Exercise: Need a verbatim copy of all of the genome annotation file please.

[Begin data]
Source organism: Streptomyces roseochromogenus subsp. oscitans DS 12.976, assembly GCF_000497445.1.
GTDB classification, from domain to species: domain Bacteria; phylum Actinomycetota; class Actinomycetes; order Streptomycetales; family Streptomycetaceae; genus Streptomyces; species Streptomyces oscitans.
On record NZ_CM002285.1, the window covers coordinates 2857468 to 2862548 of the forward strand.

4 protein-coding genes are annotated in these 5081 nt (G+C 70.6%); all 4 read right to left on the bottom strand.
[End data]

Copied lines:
Source organism: Streptomyces roseochromogenus subsp. oscitans DS 12.976, assembly GCF_000497445.1.
GTDB classification, from domain to species: domain Bacteria; phylum Actinomycetota; class Actinomycetes; order Streptomycetales; family Streptomycetaceae; genus Streptomyces; species Streptomyces oscitans.
On record NZ_CM002285.1, the window covers coordinates 2857468 to 2862548 of the forward strand.

4 protein-coding genes are annotated in these 5081 nt (G+C 70.6%); all 4 read right to left on the bottom strand.